Virginia Lawmakers Advance Separate Cannabis Expungement Bills

Lawmakers in Virginia’s House and Senate have approved separate cannabis expungement bills; advocates are hoping it’s a sign that an expungement proposal will soon reach the governor’s desk.

Full story after the jump.

The Virginia House and Senate each approved a bill to expunge low-level cannabis crimes this week.

Senate Bill 5043 would give cannabis convicts the opportunity to have their police and court records wiped of their charges. According to an official summary, “The bill requires the person to have paid all court costs, fines, and restitution, and for five years to have elapsed since the date of conviction, depending on the nature of the offense.” The proposal would also allow for the expungement of other minor, non-cannabis crimes including the use of a fake ID to purchase alcohol.

House Bill 5146 would create a process for the “automated expungement” of records for criminal offenses that have been since been overruled or otherwise dismissed. Under the state’s recent decriminalization law, that would include simple cannabis possession.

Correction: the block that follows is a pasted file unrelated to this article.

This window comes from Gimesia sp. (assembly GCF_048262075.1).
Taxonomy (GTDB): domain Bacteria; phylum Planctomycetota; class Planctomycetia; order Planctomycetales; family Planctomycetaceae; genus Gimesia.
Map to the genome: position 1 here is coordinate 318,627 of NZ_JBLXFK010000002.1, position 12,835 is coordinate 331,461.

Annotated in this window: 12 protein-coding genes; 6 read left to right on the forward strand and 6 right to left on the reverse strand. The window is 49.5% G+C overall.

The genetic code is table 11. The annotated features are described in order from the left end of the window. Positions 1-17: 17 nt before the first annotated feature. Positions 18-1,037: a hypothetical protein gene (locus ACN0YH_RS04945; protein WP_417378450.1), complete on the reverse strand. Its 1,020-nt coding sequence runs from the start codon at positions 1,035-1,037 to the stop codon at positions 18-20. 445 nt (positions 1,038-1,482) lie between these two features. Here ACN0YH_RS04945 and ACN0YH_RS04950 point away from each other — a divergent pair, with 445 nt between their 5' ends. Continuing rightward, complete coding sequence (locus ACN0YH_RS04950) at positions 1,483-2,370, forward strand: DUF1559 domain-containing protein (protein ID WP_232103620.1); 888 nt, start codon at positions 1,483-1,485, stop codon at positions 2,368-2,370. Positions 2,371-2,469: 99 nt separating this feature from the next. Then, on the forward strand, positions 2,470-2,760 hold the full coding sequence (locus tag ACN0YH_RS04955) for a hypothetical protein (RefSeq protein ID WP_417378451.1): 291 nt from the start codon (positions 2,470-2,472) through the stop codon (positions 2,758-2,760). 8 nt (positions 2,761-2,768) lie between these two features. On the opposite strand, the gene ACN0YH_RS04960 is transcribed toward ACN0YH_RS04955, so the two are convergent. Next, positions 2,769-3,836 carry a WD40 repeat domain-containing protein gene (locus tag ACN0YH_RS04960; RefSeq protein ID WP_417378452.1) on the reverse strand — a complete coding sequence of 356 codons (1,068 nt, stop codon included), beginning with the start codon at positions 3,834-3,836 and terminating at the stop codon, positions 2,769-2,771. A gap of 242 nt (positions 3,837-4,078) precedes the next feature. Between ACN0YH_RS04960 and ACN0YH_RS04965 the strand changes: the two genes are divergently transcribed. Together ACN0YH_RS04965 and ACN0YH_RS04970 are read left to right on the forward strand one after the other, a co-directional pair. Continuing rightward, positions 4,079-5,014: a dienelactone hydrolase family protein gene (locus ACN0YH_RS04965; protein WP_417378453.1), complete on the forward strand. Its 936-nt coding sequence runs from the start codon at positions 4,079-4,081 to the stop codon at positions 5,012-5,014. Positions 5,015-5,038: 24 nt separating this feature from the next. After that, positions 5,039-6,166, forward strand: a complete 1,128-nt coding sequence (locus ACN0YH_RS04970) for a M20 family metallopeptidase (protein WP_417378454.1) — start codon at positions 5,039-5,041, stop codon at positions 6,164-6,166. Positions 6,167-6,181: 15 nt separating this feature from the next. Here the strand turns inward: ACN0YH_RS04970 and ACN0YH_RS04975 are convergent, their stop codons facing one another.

Cannabis advocates hope that lawmakers will either advance both proposals or somehow consolidate the bills into a unified push to put expungement reforms on the governor’s desk.

“Taken together, these bills put forward significant reforms that hold the potential to transform Virginia’s expungement law from one of the worst in the country to one of the most robust and accessible. By passing and fully implementing these bills, policymakers can ensure that a life-changing, second chance is within reach for more Virginians and their families.” — Phil Hernandez, Senior Policy Fellow & Counsel for The Commonwealth Institute, via Blue Virginia

Expungement was just the latest cannabis topic addressed by Virginia lawmakers during the special summer session: the Senate advanced legislation last month that seeks to block police officers from using cannabis odor as grounds to search a vehicle, while a landmark decriminalization bill was signed into law by Gov. Ralph Northam (D) in April.

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